Tilba Tilba fleece shines in quality field

By TRAVIS KING
Farm Weekly

WOOL A TOP line-up of fleeces in this year’s Make Smoking History Wagin Woolorama wool section had the judges working hard to come up with their overall winner. The depth of quality in this year’s event, which saw 130 fleeces entered from 115 entrants, deserved even more credit than normal given the tough season most growers had experienced in 2018 with a later than usual start. The overall winning fleece wasn’t just fine on the day, it was grand when the champion fine wool fleece exhibited by the Rintoul family, Tilba Tilba stud, Williams, was announced the grand champion fleece of the event.

Regular fleece exhibitor at the Make Smoking History Wagin Woolorama, Peter Cumming, Wagin, was congratulated on exhibiting the champion non-stud medium wool fleece by Country Wide Insurance Brokers representatives Jainna Buck (left), Shannon Nicholas, Michelle Batt, Narelle Bein and Isobell Price.

Regular fleece exhibitor at the Make Smoking History Wagin Woolorama, Peter Cumming, Wagin, was congratulated on exhibiting the champion non-stud medium wool fleece by Country Wide Insurance Brokers representatives Jainna Buck (left), Shannon Nicholas, Michelle Batt, Narelle Bein and Isobell Price.

The Tilba Tilba fleece was off a show ewe that had performed well at sheep shows across the State in 2018, prior to been shorn. The ewe, from the stud’s dark blue family, was sashed the reserve grand champion Merino ewe and champion fine wool ewe at the IGA Perth Royal Show last year. It was also sashed the champion fine wool Merino ewe at the Rabobank WA Sheep Show in August 2018 and at the 2018 Make Smoking History Williams Gateway Expo. 

The fleece scored 94 out of 100 points in the judging, with it achieving 19 out of 20 for style and wool type, 13 out of 14 for handle, nine out of 10 for colour of bloom, 13 out of 14 for length, 16 out of 16 for soundness, nine out of 10 for evenness and 15 out of 16 for density. At the Perth Royal last year, the ewe’s fleece tested 17 micron, 3.2 SD, 18.8 CV and 100 per cent comfort factor.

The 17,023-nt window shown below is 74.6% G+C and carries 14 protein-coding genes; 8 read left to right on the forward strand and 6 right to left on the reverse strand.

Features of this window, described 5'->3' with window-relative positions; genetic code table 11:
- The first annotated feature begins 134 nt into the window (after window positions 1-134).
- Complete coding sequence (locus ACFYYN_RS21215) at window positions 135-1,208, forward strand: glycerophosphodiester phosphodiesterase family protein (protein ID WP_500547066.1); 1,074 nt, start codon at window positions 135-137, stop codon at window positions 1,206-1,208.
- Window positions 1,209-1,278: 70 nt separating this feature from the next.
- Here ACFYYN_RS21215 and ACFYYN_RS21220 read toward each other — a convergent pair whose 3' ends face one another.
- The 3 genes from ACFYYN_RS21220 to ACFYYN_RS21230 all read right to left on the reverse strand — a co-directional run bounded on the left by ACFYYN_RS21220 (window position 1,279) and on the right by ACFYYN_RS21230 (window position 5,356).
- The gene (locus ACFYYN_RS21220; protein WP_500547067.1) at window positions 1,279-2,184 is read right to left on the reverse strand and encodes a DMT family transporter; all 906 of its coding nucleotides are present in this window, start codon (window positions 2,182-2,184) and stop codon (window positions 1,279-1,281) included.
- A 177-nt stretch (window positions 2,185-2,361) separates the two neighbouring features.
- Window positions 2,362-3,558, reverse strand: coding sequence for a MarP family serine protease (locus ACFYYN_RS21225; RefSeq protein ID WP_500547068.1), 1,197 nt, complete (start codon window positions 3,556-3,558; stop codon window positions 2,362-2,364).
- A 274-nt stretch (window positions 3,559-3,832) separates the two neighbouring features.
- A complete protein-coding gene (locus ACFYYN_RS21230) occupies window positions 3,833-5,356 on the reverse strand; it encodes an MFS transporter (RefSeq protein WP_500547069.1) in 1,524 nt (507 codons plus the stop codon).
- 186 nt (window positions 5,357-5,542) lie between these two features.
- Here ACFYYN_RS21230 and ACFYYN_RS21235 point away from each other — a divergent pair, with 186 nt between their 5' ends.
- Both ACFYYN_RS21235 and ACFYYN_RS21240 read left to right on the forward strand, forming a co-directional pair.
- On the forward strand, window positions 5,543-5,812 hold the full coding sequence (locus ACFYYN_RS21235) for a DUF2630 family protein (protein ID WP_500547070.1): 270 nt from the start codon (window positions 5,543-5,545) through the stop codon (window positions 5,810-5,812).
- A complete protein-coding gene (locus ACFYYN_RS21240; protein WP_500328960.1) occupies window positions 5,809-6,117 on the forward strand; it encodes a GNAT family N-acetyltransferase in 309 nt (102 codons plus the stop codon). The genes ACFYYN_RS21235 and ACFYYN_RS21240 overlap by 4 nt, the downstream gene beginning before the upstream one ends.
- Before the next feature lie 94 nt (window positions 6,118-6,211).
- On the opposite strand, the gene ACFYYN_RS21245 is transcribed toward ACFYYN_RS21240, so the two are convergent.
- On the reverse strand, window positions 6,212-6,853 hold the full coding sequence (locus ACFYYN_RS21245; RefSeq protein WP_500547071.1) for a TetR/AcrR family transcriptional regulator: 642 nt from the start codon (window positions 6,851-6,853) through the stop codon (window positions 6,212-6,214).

One of the wool judges, Tim Chapman, Primaries Wool, said the grand champion fleece showed outstanding style and was even throughout. “It was soft-handling and very sound with good colour,” Mr Chapman said. Mr Chapman said the overall quality of the fleeces exhibited this year were a credit to growers. “It was a tough job to pick the champions this year, the fleeces at the top end were so even,” he said. “Any fleeces that achieved over 89 points were all excellent fleeces and would have all been deserving winners. “It is a credit to all exhibitors with the season we have been through and I thought it was an outstanding line-up in general.”

The Rintoul family capped off a top wool showing by also claiming the ribbon for champion strong wool fleece of the show, this time with a ram’s fleece from their Dongiemon stud. The fleece was off a sire that came from the Dongiemon grey family. It achieved 86 points out of 100 in the judging, recording 15 out of 20 for character, 12 out of 14 for handle, 10 out of 10 for colour of bloom, 12 out of 14 for length, 16 out of 16 for soundness, eight out of 10 for evenness and 13 out of 16 for density.